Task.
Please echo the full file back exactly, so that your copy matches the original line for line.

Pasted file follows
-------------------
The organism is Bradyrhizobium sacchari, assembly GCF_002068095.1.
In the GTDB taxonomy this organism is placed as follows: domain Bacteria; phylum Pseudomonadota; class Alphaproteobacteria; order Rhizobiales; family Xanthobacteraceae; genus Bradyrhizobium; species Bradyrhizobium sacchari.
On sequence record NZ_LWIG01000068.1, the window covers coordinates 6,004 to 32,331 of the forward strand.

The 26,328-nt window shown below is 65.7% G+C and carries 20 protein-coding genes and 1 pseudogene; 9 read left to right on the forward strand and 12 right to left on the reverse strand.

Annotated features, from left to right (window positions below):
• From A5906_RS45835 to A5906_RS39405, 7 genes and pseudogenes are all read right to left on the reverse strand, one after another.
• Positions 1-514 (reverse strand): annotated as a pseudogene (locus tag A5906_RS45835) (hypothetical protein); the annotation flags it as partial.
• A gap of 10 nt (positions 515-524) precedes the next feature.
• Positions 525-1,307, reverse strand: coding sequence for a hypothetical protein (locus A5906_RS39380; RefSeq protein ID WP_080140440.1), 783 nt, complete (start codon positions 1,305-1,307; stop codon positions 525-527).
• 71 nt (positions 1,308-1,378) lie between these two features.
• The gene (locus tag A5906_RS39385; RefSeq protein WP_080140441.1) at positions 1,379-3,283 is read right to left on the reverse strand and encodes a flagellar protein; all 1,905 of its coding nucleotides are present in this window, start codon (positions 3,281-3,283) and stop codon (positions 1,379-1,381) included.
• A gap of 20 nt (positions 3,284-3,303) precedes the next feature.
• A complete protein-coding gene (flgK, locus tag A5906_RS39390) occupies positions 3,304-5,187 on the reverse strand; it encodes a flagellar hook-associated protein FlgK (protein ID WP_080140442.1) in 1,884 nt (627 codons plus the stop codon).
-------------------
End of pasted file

The organism is Bradyrhizobium sacchari, assembly GCF_002068095.1.
In the GTDB taxonomy this organism is placed as follows: domain Bacteria; phylum Pseudomonadota; class Alphaproteobacteria; order Rhizobiales; family Xanthobacteraceae; genus Bradyrhizobium; species Bradyrhizobium sacchari.
On sequence record NZ_LWIG01000068.1, the window covers coordinates 6,004 to 32,331 of the forward strand.

The 26,328-nt window shown below is 65.7% G+C and carries 20 protein-coding genes and 1 pseudogene; 9 read left to right on the forward strand and 12 right to left on the reverse strand.

Annotated features, from left to right (window positions below):
• From A5906_RS45835 to A5906_RS39405, 7 genes and pseudogenes are all read right to left on the reverse strand, one after another.
• Positions 1-514 (reverse strand): annotated as a pseudogene (locus tag A5906_RS45835) (hypothetical protein); the annotation flags it as partial.
• A gap of 10 nt (positions 515-524) precedes the next feature.
• Positions 525-1,307, reverse strand: coding sequence for a hypothetical protein (locus A5906_RS39380; RefSeq protein ID WP_080140440.1), 783 nt, complete (start codon positions 1,305-1,307; stop codon positions 525-527).
• 71 nt (positions 1,308-1,378) lie between these two features.
• The gene (locus tag A5906_RS39385; RefSeq protein WP_080140441.1) at positions 1,379-3,283 is read right to left on the reverse strand and encodes a flagellar protein; all 1,905 of its coding nucleotides are present in this window, start codon (positions 3,281-3,283) and stop codon (positions 1,379-1,381) included.
• A gap of 20 nt (positions 3,284-3,303) precedes the next feature.
• A complete protein-coding gene (flgK, locus tag A5906_RS39390) occupies positions 3,304-5,187 on the reverse strand; it encodes a flagellar hook-associated protein FlgK (protein ID WP_080140442.1) in 1,884 nt (627 codons plus the stop codon).